Eight candidates are running for Estes Park Town Trustee on the April 1 ballot. You can meet them, and thank them for running, on Monday, March 31st at 6:30 pm. The wine and cheese gathering will be held at Cheesy Lee’s and hosted by the Estes Park Tea Party Patriots. Everyone is welcome at the event, with a $5 donation requested.
If you can’t make it to Cheesy Lee’s on Monday night, a little about the candidates is below. The Trail Gazette has endorsed three candidates, but do your own homework, as endorsements by one entity are not always the best source of information.
While endorsements are not given on this Fort Collins Republican page, the candidates listed in the top four spots below deserve consideration from a conservative perspective. Remember, you are paying the Estes Park Town Trustees (yes, they receive a small stipend).
Ward Nelson has been a visitor to Estes Park for 34 years, but has lived in the town for 6 years. He says he is not one to rubber stamp tax increases. His background is in public school administration and collaboration. He says, “insufficient revenues mandate cuts in services or finding new revenue sources. I’m not a fan of raising taxes.”
Geraldine Treacy says, “The [Estes Park] budget needs to be increased to cover the cost of restoring and improving infrastructure. The current budget covers current service levels. Estes Park residents have expressed a desire for increased services.” Given her conservative background, she is a surprising supporter of ballot issue 1A to increase the sales tax in Estes Park by 1%. During an ARD forum, her response to some questions was, “I haven’t done enough research to say yes or no to that question.” This could be perceived as being unprepared, or she could have been unwilling to make a statement without knowing the facts.
Wendy Koenig has lived in Estes Park 43 years and is not only running for re-election as a Town Trustee, she ran in two Olympic games and has a Doctorate in Audiology. She is able to speak from experience on the town budget and says, “the outcome of the 1% tax [increase, 1A] will impact budget decisions currently in place. If the tax incentive is defeated, the newly elected Town Board will have to decide if Town roads need to be a priority at the suggested funding level of $1.2 million per year for 10 years, for example.” However, she made the news recently after what were deemed “insensitive and offensive” comments regarding her reference to migrant workers.
Bob Holcomb has a background in financial management. He has been endorsed by the Trail Gazette. On his candidate website he says, “Speaking with visitors and residents about the future of Estes Park, I believe we share the same goals. We all expect and deserve a vibrant economy, up-to-date infrastructure, progressive schools, and a clean and safe town; along with the variety of activities, miles of well-maintained hiking trails and magnificent mountain views we all enjoy. As your Trustee, my decisions will be guided by balancing our future requirements with thoughtful and measured progress to maintain our town’s charm.”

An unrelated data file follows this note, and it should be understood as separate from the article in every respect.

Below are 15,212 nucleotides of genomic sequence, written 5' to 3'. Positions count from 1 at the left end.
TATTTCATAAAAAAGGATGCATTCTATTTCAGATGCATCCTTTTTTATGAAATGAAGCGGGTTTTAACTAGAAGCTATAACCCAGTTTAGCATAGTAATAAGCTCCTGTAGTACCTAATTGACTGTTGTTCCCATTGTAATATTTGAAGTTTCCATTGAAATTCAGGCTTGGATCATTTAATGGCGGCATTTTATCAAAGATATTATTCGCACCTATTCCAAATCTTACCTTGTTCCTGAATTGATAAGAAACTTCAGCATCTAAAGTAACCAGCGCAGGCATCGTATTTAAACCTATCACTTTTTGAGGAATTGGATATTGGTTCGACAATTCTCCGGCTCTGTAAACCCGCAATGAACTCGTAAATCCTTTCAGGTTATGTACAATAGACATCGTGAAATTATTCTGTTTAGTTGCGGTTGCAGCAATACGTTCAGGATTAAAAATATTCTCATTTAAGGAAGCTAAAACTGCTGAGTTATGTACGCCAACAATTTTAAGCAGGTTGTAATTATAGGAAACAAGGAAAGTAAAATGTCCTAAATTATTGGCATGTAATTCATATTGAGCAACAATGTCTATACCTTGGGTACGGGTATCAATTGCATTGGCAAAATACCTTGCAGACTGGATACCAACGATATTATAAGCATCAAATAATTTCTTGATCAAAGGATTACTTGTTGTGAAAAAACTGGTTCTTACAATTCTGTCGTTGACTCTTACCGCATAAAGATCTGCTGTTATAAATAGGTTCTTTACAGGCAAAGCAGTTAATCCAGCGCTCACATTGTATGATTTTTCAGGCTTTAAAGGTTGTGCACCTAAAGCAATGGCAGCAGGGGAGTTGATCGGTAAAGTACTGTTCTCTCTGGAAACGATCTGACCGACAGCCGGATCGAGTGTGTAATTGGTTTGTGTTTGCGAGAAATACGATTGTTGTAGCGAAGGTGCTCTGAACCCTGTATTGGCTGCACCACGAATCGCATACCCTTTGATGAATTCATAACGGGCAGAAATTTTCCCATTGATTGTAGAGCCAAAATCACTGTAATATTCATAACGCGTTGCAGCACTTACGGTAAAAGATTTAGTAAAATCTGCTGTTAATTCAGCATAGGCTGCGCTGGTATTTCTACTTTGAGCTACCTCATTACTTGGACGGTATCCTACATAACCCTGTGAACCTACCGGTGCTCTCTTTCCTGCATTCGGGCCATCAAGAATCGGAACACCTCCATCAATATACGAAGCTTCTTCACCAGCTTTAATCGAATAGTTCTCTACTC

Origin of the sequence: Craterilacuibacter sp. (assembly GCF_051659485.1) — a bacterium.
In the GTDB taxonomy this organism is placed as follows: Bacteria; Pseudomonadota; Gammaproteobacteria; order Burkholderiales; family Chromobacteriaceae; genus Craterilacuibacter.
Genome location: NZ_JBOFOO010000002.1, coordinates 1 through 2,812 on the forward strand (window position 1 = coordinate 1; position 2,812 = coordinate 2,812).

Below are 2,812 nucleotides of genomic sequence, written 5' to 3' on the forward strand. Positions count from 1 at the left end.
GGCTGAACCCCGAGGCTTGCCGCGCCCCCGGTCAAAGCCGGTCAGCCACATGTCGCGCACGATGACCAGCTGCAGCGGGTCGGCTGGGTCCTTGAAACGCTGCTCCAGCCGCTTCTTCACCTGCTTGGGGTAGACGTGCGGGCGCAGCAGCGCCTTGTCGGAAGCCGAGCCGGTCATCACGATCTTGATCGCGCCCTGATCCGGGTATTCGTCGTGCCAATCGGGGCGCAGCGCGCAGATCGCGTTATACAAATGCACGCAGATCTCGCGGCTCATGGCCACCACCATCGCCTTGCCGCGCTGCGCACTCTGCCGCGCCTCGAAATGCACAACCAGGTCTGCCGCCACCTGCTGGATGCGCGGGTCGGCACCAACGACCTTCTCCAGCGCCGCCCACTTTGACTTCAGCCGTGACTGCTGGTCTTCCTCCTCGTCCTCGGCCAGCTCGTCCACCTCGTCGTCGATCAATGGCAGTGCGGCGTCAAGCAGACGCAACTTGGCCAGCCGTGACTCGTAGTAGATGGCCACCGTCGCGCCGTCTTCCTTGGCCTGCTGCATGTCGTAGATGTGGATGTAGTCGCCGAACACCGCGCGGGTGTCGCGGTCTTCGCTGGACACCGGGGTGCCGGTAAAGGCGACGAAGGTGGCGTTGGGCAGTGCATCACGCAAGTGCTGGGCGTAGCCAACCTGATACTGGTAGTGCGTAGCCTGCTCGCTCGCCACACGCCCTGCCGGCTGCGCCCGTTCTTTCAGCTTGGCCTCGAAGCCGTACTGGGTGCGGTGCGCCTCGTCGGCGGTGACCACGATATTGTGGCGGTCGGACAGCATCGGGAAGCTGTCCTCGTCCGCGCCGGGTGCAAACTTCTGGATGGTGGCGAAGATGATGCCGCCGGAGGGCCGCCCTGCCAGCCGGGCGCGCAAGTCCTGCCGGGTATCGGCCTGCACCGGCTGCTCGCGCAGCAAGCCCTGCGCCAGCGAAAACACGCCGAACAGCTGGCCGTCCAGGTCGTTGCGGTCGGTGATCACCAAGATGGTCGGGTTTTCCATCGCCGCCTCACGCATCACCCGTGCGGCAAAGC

The Rest of the Candidates
Paul Fishman has been in Estes Park since 2002, and owned the 14ers Café in the Park Theater Mall before it burned. Paul may be remembered by Tea Party members as disrupting one of the first events by yelling out “where were you when Bush was in office?” He was asked by other attendees to leave the Bond Park event. He has run for Town Trustee twice before and been defeated. He is now part of the Event Center Task Force and the Strong Tomorrow Task Force.
Mike Williams is a veteran who supports economic development and would like to make Estes Park more affordable (Trail Gazette). His response to a question about issue 1B made him sound like a typical politician, “as an employee of Estes Park Medical Center, I would like to recuse myself and remain neutral on these subjects during this campaign. Rest assured, if I am elected to the board, I am there to be a representative of the residents of Estes Park, and I would support whatever decision is made regarding both the Anschutz Wellness Center and Lot 4.”
Judy Fontius has a Doctor of Philosophy and is proud, “as a school administrator, having the opportunity to experience and affect change in a school I was assigned to specifically to ‘turn things around.’” She is currently on the Estes Park Senior Center Board and co-chair of their fundraising committee, volunteers in Rocky Mountain National Park and is a docent at MacGregor Ranch. On the budget, “Reallocation of funds should be looked at. Many times these efforts do not produce favorable results. If a tax increase were to be called for, the best approach is the sales tax. Visitors contribute approximately 2/3 of sales tax funds. Any other increase burdens residents.”
Janna Allerheiligen is a long-time Estes Park resident and is pushing for an enhanced emergency communication system, economic development, and affordable housing.
If you’d like to meet these candidates, don’t forget to mark your calendar for the Tea Party meet and greet on March 31, 6:30 pm.